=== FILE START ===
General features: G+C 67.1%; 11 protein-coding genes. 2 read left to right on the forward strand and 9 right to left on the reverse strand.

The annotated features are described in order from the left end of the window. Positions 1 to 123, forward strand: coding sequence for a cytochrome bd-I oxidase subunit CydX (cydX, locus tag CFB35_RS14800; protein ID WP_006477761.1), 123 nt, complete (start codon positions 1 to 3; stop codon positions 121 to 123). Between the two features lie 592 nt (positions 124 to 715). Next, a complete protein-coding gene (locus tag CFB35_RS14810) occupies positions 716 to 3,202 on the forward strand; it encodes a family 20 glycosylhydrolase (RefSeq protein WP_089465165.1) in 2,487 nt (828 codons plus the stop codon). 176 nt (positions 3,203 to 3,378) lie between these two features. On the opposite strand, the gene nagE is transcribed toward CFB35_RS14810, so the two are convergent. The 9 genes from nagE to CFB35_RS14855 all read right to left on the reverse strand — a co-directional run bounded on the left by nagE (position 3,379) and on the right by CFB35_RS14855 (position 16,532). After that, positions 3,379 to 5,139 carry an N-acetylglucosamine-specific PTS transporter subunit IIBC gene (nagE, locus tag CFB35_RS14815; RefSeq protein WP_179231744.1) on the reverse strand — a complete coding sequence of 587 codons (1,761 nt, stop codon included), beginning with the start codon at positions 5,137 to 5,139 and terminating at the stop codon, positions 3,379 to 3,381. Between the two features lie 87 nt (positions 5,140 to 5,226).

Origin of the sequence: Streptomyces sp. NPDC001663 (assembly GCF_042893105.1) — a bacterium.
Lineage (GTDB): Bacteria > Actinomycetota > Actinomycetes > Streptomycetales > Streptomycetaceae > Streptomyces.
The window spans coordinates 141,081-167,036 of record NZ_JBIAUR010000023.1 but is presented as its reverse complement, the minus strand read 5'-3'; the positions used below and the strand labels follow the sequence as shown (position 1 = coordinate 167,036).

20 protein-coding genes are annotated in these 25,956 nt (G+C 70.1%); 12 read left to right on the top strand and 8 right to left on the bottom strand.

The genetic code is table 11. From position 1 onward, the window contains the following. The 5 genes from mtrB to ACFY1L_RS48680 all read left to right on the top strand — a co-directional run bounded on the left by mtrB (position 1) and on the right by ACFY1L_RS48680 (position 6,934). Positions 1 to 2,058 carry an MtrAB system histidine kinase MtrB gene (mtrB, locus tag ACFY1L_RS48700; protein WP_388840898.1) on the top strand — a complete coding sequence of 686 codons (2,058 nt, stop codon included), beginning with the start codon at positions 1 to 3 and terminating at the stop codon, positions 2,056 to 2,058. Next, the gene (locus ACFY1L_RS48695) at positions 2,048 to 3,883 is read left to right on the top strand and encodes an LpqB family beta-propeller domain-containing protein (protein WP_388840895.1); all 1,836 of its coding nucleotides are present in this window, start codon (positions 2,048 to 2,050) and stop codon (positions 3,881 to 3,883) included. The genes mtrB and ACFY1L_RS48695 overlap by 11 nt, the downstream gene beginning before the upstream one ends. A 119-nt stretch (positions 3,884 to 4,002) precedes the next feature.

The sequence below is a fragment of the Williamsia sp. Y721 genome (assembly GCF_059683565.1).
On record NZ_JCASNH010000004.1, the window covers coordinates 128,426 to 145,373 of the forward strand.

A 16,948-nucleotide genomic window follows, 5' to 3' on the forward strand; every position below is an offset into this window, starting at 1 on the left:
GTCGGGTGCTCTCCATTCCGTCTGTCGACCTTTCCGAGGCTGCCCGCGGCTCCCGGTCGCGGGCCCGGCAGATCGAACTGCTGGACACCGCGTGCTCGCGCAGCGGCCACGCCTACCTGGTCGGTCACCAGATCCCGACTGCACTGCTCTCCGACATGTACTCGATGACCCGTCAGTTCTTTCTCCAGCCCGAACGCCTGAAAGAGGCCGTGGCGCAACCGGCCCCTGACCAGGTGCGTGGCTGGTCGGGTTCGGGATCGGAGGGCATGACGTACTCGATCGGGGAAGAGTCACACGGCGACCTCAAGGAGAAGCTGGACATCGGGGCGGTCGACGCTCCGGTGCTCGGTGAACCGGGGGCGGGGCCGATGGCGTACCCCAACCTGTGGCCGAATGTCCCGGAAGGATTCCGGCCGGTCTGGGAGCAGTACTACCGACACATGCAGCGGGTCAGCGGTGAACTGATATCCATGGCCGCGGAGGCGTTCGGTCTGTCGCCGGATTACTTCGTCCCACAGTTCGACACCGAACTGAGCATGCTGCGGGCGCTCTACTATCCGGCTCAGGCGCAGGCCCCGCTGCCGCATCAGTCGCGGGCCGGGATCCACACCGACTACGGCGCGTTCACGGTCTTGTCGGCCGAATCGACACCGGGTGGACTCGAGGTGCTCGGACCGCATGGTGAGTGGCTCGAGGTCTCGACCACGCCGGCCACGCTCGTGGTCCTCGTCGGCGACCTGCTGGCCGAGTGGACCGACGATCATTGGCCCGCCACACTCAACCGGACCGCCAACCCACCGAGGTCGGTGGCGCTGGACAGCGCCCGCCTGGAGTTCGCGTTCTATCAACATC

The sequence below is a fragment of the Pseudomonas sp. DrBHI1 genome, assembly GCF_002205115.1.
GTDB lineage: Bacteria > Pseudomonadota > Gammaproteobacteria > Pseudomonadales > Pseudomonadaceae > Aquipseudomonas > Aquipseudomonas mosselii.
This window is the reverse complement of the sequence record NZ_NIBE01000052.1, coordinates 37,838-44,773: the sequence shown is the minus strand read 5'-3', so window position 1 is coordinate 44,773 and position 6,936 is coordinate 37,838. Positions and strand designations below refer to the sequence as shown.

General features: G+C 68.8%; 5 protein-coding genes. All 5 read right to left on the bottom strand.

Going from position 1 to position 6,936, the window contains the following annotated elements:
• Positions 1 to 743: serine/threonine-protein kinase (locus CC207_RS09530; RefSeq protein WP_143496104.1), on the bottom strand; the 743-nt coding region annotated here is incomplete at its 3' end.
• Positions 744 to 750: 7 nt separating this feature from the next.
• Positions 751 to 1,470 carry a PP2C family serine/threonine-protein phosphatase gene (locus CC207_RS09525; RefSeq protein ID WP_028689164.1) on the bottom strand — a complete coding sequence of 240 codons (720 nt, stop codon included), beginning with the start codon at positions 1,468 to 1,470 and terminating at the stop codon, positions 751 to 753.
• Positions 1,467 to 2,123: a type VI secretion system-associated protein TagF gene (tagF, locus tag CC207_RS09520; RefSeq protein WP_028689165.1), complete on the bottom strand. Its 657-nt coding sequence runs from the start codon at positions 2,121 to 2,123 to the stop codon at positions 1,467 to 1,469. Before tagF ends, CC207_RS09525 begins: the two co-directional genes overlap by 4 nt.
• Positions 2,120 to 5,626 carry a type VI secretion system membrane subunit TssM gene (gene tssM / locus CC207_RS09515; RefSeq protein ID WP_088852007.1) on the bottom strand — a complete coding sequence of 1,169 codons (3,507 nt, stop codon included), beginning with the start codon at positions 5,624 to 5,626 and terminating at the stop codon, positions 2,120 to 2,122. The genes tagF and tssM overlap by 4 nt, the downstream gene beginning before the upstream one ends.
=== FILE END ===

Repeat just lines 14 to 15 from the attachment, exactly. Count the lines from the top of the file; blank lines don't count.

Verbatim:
This window is the reverse complement of the sequence record NZ_NIBE01000052.1, coordinates 37,838-44,773: the sequence shown is the minus strand read 5'-3', so window position 1 is coordinate 44,773 and position 6,936 is coordinate 37,838. Positions and strand designations below refer to the sequence as shown.

General features: G+C 68.8%; 5 protein-coding genes. All 5 read right to left on the bottom strand.